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Snowpocalypse at Camp Infomedia

The word “snowpocalypse” was first uttered at Infomedia around 9:15 on the morning of Tuesday, January 28th. Little did we know how true that would become.

Infomedia employees walking in the snow

Three men taking a picture in the snow

The word “snowpocalypse” was first uttered at Infomedia around 9:15 on the morning of Tuesday, January 28th. It was meant ironically. There were a few flakes falling, and we were all joking about making grocery store runs for milk and bread. Little did we know how true those predictions would become. It’s safe to say that we underestimated the gravity of the situation. By the time we started trying to leave, some of us couldn’t even get out of the parking lot. In the end, 10 proud Infomedians spent the night in our cozy offices. And by cozy, I mean cozy to work in, not cozy to sleep in — 10 people had five couches and a donated old Guthries restaurant booth to divide between us. We hoped for a miracle, like the loaves and fishes, but with office couches. That didn’t exactly happen, but the power stayed on and the Netflix connection stayed strong, so in the end our prayers were answered after all.

Multiple cars backed up on a snowy day

Although there was enough room to sleep at the office, we didn’t have enough food or, more importantly, beer. Kyle, Andrew, Alex and Stuckey decided to brave the elements for the 1.5 mile walk to Publix to solve that problem while Joy and Alex walked to Interstate 65 to rescue one of Joy’s friends who was stranded in a car there.
Infomedia employees walking in the snow

Through all of the hiking and planning, one thing remained constant: Jimmy kept working. He worked until 2 a.m., and then he woke up the next morning and started working again. He didn’t even allow himself to be distracted by the Mystery Science Theater 3000 marathon in the next room. As those of you who’ve had the pleasure of working with Jimmy know, he is very focused. He closed more work orders in 48 hours than there were cars stranded on the interstate.

People working at the Infomedia office

All joking and beer runs aside, we know we were incredibly blessed that all of us Infomedians had shelter either at home, with friends, or at the office — we all know people who didn’t have that luxury. Once we were all back together, we started sharing stories. Here’s an update from those of us who weren’t stranded at Camp Infomedia:

  • Clay managed to rescue his 6-year-old son from his school on Highway 119 near Oak Mountain, but his 4-wheel drive could only get him back to within 10 miles of his house in Bluff Park. Clay awards the “2014 Neighbor of the Year” trophy to a friend who drove 20 miles round trip on a Kawasaki Mule to rescue Clay and his son, as well as lots of other people that they met along the way.
  • Jason and his family spent the night sleeping on the floor of Hunter Street Baptist Church. It wasn’t the most comfortable floor ever, but they were so grateful for the hospitality.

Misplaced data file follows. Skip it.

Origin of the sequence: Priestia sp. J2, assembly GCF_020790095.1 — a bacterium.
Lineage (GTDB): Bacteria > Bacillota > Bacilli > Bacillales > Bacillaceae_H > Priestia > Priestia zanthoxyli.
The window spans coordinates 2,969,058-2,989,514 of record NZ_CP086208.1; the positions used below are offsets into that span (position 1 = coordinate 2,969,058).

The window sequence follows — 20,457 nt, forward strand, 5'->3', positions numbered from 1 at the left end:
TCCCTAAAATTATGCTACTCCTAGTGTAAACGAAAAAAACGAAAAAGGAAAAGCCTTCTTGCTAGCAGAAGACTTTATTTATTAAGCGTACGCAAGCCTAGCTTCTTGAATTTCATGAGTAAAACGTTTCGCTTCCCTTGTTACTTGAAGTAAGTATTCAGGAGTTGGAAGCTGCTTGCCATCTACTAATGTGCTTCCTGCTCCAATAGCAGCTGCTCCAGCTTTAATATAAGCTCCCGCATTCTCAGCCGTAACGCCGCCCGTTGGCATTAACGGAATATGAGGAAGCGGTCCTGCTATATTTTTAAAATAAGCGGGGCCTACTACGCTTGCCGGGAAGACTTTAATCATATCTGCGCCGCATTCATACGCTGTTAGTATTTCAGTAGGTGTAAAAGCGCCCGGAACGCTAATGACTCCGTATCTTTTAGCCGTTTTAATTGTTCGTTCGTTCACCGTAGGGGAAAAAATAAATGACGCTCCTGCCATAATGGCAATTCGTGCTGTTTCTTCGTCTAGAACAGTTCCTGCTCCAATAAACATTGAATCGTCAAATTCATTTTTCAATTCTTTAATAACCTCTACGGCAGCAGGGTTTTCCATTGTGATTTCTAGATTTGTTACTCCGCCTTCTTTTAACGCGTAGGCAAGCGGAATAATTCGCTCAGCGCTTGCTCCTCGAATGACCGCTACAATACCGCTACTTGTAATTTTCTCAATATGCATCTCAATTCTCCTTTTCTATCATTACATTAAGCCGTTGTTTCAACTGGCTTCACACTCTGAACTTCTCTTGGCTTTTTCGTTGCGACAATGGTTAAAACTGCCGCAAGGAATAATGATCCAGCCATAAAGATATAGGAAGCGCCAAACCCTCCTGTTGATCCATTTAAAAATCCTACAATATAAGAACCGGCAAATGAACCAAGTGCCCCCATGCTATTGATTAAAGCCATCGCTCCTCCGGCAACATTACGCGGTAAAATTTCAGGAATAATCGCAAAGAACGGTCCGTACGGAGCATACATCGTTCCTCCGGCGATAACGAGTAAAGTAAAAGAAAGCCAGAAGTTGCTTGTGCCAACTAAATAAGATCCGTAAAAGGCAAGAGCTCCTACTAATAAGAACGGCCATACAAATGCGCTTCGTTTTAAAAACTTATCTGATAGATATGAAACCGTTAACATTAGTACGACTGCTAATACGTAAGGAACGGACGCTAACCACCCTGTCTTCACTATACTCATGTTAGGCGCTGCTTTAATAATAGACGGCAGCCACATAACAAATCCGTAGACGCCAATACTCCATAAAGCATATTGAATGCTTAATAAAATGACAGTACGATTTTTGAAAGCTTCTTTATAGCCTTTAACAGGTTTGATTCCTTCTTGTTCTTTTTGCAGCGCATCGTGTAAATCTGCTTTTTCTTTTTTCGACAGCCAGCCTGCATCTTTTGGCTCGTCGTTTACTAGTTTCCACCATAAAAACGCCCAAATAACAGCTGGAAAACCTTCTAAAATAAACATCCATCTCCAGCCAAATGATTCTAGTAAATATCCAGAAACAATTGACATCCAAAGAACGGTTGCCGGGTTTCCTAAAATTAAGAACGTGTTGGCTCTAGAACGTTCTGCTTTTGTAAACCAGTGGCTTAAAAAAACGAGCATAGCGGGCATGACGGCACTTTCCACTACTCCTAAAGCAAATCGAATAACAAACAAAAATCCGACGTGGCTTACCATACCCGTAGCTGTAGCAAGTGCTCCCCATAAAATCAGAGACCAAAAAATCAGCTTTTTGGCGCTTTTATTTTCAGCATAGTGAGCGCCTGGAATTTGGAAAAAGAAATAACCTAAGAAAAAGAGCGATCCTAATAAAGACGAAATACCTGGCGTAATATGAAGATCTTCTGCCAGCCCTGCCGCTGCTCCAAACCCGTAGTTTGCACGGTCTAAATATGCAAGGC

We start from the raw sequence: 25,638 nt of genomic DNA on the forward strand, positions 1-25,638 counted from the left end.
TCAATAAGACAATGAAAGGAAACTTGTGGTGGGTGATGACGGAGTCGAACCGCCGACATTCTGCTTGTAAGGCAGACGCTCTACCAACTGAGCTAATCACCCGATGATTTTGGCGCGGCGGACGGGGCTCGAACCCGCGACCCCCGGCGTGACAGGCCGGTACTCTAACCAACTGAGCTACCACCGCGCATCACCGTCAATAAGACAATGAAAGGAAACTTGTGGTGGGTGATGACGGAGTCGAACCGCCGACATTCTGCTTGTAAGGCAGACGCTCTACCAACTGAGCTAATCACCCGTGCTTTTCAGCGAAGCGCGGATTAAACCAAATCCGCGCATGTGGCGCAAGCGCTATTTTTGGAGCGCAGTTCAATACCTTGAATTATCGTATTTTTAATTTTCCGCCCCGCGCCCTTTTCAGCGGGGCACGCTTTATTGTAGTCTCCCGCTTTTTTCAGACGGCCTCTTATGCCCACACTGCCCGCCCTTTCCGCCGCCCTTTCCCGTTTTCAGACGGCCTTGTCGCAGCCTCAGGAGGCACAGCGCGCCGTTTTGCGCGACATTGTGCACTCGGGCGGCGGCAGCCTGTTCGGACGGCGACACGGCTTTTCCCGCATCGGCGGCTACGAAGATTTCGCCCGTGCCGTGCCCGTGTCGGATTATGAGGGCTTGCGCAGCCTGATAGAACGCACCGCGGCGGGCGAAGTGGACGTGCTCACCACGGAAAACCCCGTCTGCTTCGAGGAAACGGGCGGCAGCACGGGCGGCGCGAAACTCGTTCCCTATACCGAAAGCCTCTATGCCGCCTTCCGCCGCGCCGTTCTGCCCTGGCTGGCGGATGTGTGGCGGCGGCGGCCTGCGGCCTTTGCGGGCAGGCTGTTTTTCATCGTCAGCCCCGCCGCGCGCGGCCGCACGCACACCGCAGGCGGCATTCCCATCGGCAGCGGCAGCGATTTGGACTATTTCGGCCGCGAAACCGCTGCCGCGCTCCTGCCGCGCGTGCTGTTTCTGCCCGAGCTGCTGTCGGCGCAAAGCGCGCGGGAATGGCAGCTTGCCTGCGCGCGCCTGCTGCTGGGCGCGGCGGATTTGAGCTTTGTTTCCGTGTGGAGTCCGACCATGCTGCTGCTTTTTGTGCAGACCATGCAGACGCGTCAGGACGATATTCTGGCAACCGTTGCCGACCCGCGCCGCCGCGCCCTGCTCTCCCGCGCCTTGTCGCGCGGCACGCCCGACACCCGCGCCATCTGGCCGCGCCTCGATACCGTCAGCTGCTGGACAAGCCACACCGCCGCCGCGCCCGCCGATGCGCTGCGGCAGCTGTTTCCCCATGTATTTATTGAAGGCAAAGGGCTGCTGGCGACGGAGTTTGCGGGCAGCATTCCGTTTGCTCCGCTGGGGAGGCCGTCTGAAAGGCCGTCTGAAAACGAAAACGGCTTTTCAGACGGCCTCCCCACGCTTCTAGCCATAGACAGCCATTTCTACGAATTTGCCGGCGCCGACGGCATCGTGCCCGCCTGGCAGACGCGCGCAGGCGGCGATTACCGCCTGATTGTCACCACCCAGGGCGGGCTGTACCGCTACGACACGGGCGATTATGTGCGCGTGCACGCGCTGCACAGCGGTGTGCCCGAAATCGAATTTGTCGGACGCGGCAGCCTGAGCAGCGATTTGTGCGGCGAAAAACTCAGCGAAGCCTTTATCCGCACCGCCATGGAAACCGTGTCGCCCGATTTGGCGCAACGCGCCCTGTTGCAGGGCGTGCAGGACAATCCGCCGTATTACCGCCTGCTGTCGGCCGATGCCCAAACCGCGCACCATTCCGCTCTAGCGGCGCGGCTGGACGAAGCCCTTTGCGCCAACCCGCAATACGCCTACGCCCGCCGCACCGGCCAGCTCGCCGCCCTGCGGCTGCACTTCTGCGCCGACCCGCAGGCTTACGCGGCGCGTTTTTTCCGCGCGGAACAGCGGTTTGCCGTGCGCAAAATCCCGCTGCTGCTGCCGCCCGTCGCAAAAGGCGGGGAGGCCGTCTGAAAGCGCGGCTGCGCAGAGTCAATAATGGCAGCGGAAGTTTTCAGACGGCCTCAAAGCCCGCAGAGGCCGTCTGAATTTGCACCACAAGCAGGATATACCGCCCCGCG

• Lance’s wife is a teacher at Edgewood Elementary School, and one of the parents there gave them a place to stay and delicious food to eat. Lance has already tried to book additional nights at their house for their anniversary.
  • Leslie’s husband, Chance, spent all afternoon and evening rescuing neighbors in their four-wheeler.

A man dragging a cart around on a snowy day

We want to salute all of the people and businesses who went above and beyond to help their neighbors. I had a friend who spent the night in an impromptu shelter at Veterans Oil Company on Highway 150 in Bessemer. They provided breakfast from the Flowers Bakery next door, which was the first meal many had eaten in 24 hours.

Finally, I’d like to salute the guy who walked by my house wearing scrubs, tennis shoes with surgical covers over them, a white hospital robe pulled up over his head like Cornholio, and a surgical mask. I don’t know which one of my neighbors you are, but you win outfit of the year. Please enjoy our pictures from Snowpocalypse 2014.

About Jamie

When others may rattle off terms like SEO, Analytics Reports and Local Search Optimization, Jamie makes sense of the buzzwords, giving context to the terminology and showing real results from digital tools. He’s a wiz with Google Analytics, and he loves finding ways small businesses can use online marketing to increase sales and web traffic. Creating popular posts may be part of Jamie’s job, but he’s proud to think out of the box, too. A few of his favorite things? “Music that nobody’s heard of, movies that don’t have any action or super heroes, and food that makes you close your eyes when you take a bite.” When he’s not online, you can find Jamie with his wife, Jessica, three kids and a Yorkie Poo named Fossie.

See more articles from Jamie Parris

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